Pope John Paul II during his 1979 trip to Poland (CNS photo / Chris Niedenthal).

Pope John Paul II will be remembered for his service as a public witness who, by the strength of his personality and intellect—and the scope of his office—was able to command the world’s attention. Simply by traveling, as pope, he reinforced the concept that Catholicism is a church of the world, both in breadth and, increasingly, in orientation.

He worked tirelessly to proclaim the truth about human freedom, the common good, and the nature of the human person, and his genuine pastoral stature often carried the day, even when the specifics of this “truth” were questioned. While Vatican watchers will observe that his papacy was a “referendum” on Vatican II (and it was), for rank-and-file Catholics, the spotlight was less on the church in the modern world as a source of “joy and hope” than on John Paul II himself as a media celebrity. In the end, this actor-turned-pope didn’t need to render a verdict on Vatican II—he simply upstaged it.

And his will be a hard act to follow: the footlights are bright with public attention, the script well known, and the chorus voices primed for their cue. What will endure, the extraordinary Catholic humanism that gave such integrity to his vision, or the dogmatic certainty, which too often gave a narrow and even sectarian cast to an otherwise generous catholicity?

The gift of this papacy has been its public face: the stadium Masses, the youth gatherings, and the worldwide attention for its message. Of course, popular acclaim did not automatically translate into popular conversion: it wasn’t hard to find dissent from the church’s moral teachings among the crowds shouting “John Paul II, we love you!” Yet the spiritual power of this man was undeniable, evidenced by a genuine engagement with papal teaching on the level of the person, a flowering of lay groups (generally conservative), and, in many quarters, a renewed appreciation of traditional forms of piety.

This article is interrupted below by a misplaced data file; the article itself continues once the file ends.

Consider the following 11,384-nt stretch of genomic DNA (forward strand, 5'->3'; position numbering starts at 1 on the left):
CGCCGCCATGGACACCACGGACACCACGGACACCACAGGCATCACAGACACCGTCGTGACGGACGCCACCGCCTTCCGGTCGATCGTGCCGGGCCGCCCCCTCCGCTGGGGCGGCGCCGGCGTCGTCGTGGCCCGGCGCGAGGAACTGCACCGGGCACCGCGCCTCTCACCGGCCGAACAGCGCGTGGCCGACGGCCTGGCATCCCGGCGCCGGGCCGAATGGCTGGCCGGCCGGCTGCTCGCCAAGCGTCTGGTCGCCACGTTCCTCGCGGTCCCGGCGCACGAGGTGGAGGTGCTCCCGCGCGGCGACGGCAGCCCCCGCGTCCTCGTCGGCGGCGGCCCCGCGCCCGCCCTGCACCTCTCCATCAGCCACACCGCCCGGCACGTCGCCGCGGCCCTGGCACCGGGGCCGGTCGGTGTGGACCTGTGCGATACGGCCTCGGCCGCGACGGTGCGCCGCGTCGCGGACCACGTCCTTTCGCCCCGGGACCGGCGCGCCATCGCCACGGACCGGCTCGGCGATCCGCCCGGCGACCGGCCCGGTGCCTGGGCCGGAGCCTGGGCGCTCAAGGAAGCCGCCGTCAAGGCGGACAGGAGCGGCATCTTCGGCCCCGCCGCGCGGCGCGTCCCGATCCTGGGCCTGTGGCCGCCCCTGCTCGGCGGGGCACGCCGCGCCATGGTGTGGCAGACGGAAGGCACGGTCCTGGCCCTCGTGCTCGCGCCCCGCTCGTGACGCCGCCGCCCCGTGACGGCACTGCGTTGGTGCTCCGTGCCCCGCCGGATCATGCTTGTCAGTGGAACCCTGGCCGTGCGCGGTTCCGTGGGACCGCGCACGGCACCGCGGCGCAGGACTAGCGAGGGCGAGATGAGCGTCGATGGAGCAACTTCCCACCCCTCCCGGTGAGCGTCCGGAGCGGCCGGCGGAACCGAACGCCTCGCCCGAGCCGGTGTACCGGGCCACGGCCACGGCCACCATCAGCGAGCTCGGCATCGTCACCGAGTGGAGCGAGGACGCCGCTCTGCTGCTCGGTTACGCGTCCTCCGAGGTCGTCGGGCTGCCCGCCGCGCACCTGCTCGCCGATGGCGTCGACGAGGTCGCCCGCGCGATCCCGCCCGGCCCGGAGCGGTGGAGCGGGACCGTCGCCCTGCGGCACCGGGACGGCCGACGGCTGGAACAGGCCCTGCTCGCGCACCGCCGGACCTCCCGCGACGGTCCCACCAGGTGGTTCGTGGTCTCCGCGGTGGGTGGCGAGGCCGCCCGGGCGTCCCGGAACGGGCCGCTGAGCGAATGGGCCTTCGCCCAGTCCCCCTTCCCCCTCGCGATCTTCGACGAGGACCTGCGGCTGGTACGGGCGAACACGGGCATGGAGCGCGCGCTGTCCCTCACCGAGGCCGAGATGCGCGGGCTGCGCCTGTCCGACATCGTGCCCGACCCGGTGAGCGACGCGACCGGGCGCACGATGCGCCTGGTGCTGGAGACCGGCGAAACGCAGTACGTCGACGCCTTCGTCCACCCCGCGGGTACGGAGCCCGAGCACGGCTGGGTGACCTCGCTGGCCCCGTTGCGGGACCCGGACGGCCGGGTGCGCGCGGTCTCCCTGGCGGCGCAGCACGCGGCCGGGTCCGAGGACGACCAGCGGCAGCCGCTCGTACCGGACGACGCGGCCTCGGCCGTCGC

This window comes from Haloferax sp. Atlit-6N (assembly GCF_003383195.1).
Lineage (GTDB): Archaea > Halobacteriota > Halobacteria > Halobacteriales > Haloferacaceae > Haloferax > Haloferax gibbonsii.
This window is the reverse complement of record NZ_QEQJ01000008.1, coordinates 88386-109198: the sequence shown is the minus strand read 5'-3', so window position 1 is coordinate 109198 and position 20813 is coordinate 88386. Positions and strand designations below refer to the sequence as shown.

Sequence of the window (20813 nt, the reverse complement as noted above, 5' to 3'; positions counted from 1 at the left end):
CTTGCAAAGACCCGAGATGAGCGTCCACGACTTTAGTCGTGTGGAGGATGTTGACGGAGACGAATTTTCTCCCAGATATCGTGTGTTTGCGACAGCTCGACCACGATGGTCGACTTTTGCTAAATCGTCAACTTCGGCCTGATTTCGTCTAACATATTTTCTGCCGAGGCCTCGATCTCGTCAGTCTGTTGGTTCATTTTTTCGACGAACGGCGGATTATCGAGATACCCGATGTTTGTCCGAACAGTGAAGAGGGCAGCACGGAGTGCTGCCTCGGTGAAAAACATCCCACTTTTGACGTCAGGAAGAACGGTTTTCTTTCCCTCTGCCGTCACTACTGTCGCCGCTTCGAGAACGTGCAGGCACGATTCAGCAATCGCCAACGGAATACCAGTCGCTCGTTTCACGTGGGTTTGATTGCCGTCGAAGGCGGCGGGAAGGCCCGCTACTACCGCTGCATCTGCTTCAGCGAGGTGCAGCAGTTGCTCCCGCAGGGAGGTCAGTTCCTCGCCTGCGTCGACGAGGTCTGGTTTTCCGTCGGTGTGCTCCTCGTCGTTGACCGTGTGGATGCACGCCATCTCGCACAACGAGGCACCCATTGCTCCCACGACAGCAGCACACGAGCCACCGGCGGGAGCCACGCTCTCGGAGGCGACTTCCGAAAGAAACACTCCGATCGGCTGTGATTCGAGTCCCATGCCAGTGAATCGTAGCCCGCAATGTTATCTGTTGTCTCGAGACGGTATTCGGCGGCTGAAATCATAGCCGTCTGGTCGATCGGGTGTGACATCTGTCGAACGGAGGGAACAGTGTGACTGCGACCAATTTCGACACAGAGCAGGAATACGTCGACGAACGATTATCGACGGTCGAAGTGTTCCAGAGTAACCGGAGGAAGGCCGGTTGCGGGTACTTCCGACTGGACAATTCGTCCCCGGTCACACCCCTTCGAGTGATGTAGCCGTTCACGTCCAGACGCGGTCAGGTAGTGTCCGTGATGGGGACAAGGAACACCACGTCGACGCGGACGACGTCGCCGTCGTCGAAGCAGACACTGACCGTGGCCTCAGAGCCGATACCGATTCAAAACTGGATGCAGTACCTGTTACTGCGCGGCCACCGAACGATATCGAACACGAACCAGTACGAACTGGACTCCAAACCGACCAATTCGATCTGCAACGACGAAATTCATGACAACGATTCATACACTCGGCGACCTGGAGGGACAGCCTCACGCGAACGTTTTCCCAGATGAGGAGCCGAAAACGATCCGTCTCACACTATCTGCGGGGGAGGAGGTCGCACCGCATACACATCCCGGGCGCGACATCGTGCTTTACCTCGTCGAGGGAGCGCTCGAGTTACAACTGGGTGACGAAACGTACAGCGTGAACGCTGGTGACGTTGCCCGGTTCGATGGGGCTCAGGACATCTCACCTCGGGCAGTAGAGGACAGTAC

The spiritual power of this man was undeniable

Notice, though, that this renewal often followed a wheel-and-spokes pattern, a structure that connects the individual believer to a powerful central individual, but one that does little to stabilize the structure in a three-dimensional way. The spokes have little relationship with each other.

Lost in this powerful image, particularly in the United States, is the “Catholic” story on the ground, the detail of parish and diocesan structures, the struggle of the parochial schools, the work of Catholic Charities and the outreach of Catholic Relief Services. The visual account consists on the macro level of the pope’s public story as a moral leader, and on the micro level of those who respond (or don’t). Yet the institution itself is not visible. (Functioning institutions, particularly those featuring elderly men in cassocks, don’t make for good television.) Catholicism as devotion plays well in living color; Catholicism as institutional life badly needs another trip to make-up.